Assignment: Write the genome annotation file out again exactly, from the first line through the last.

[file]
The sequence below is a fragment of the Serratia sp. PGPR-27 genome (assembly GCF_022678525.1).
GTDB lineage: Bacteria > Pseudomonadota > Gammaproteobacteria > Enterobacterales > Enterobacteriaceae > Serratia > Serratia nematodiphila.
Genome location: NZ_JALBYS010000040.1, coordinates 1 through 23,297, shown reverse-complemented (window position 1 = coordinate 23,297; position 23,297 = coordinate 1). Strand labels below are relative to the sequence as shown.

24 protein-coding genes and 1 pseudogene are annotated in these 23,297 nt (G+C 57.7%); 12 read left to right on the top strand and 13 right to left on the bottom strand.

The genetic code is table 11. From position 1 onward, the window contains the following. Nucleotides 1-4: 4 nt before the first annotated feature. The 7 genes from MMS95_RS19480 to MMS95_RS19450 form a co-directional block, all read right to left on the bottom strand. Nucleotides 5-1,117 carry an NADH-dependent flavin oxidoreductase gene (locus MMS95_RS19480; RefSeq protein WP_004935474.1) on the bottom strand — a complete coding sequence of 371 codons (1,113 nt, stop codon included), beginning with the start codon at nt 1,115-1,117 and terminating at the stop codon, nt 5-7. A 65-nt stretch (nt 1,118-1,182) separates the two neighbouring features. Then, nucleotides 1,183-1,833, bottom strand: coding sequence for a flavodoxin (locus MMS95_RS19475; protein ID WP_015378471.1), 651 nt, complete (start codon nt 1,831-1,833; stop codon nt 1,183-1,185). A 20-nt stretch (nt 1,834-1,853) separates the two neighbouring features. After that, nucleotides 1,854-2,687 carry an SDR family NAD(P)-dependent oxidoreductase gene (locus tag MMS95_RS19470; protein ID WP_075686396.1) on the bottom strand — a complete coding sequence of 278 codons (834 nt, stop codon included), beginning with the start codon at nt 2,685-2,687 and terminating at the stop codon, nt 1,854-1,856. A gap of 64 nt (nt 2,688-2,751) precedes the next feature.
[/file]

The sequence below is a fragment of the Serratia sp. PGPR-27 genome (assembly GCF_022678525.1).
GTDB lineage: Bacteria > Pseudomonadota > Gammaproteobacteria > Enterobacterales > Enterobacteriaceae > Serratia > Serratia nematodiphila.
Genome location: NZ_JALBYS010000040.1, coordinates 1 through 23,297, shown reverse-complemented (window position 1 = coordinate 23,297; position 23,297 = coordinate 1). Strand labels below are relative to the sequence as shown.

24 protein-coding genes and 1 pseudogene are annotated in these 23,297 nt (G+C 57.7%); 12 read left to right on the top strand and 13 right to left on the bottom strand.

The genetic code is table 11. From position 1 onward, the window contains the following. Nucleotides 1-4: 4 nt before the first annotated feature. The 7 genes from MMS95_RS19480 to MMS95_RS19450 form a co-directional block, all read right to left on the bottom strand. Nucleotides 5-1,117 carry an NADH-dependent flavin oxidoreductase gene (locus MMS95_RS19480; RefSeq protein WP_004935474.1) on the bottom strand — a complete coding sequence of 371 codons (1,113 nt, stop codon included), beginning with the start codon at nt 1,115-1,117 and terminating at the stop codon, nt 5-7. A 65-nt stretch (nt 1,118-1,182) separates the two neighbouring features. Then, nucleotides 1,183-1,833, bottom strand: coding sequence for a flavodoxin (locus MMS95_RS19475; protein ID WP_015378471.1), 651 nt, complete (start codon nt 1,831-1,833; stop codon nt 1,183-1,185). A 20-nt stretch (nt 1,834-1,853) separates the two neighbouring features. After that, nucleotides 1,854-2,687 carry an SDR family NAD(P)-dependent oxidoreductase gene (locus tag MMS95_RS19470; protein ID WP_075686396.1) on the bottom strand — a complete coding sequence of 278 codons (834 nt, stop codon included), beginning with the start codon at nt 2,685-2,687 and terminating at the stop codon, nt 1,854-1,856. A gap of 64 nt (nt 2,688-2,751) precedes the next feature.